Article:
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The Psychology of Intertemporal Discounting: Why are Distant Events Valued Differently from Proximal Ones?

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Author Info

  • Dilip Soman

    ()

  • George Ainslie
  • Shane Frederick
  • Xiuping Li
  • John Lynch
  • Page Moreau
  • Andrew Mitchell
  • Daniel Read
  • Alan Sawyer
  • Yaacov Trope
  • Klaus Wertenbroch
  • Gal Zauberman
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    Abstract

    Research in intertemporal choice has been done in a variety of contexts, yet there is a remarkable consensus that future outcomes are discounted (or undervalued) relative to immediate outcomes. In this paper, we (a) review some of the key findings in the literature, (b) critically examine and articulate implicit assumptions, (c) distinguish between intertemporal effects arising due to time preference versus those due to changes in utility as a function of time, and (d) identify issues and questions that we believe serve as avenues for future research. Copyright Springer Science + Business Media, Inc. 2005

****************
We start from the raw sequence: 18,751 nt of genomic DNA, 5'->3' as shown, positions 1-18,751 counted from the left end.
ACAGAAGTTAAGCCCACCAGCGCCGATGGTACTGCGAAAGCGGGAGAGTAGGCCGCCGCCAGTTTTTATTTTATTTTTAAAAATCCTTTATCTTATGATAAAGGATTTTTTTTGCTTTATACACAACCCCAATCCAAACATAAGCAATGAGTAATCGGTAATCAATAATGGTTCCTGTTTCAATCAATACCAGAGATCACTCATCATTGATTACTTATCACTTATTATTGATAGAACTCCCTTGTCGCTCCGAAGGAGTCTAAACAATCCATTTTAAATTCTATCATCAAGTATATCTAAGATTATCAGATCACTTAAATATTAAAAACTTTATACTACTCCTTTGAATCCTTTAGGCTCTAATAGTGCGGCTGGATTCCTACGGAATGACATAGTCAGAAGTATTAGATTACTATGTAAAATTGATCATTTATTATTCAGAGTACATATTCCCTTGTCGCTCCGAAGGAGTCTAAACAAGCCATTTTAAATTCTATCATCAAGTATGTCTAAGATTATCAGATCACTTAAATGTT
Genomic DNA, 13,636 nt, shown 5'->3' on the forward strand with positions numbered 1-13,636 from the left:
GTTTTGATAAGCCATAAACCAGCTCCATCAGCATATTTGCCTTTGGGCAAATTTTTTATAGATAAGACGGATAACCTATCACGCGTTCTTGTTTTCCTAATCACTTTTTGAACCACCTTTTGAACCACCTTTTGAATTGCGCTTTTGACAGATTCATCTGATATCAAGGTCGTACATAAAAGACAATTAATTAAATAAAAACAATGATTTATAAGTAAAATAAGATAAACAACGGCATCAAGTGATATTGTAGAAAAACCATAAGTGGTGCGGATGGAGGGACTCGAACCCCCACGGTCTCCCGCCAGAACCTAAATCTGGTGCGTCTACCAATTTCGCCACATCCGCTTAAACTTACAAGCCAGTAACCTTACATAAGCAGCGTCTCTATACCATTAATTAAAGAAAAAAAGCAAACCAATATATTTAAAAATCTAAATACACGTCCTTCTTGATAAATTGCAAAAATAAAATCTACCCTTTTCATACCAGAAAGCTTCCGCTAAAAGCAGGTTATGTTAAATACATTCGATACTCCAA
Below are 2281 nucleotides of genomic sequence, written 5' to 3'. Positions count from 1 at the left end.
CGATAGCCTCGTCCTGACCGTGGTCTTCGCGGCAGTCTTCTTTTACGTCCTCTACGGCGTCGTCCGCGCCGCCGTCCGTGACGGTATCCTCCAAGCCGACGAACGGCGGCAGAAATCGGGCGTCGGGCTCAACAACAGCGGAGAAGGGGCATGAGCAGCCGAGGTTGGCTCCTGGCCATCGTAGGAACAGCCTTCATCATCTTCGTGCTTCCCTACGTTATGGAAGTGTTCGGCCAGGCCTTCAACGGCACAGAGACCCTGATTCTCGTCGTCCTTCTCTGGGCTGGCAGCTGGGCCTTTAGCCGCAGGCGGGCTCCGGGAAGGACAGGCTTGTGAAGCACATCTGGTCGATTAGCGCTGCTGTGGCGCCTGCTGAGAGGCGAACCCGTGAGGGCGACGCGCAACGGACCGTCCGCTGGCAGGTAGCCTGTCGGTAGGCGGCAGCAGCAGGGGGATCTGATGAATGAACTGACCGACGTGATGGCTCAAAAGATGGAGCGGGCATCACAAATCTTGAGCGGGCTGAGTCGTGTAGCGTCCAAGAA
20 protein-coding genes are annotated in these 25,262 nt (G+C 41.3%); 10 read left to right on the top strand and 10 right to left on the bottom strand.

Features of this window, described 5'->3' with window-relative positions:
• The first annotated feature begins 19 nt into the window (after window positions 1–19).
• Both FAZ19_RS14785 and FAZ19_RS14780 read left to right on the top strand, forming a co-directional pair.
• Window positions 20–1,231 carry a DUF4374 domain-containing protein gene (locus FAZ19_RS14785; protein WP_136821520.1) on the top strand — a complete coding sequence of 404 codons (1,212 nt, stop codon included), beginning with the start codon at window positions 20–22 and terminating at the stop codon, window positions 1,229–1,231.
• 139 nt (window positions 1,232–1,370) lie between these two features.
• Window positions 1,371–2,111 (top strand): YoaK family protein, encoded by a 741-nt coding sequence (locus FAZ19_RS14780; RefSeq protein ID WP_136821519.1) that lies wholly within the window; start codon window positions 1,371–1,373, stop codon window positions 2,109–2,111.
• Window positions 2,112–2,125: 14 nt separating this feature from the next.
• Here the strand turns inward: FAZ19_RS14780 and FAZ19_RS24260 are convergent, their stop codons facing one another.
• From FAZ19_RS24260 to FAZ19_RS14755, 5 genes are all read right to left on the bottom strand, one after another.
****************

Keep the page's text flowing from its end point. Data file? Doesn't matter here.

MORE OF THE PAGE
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    File URL: http://hdl.handle.net/10.1007/s11002-005-5897-x
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    Bibliographic Info

    Article provided by Springer in its journal Marketing Letters.

    Volume (Year): 16 (2005)
    Issue (Month): 3 (December)
    Pages: 347-360

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    Handle: RePEc:kap:mktlet:v:16:y:2005:i:3:p:347-360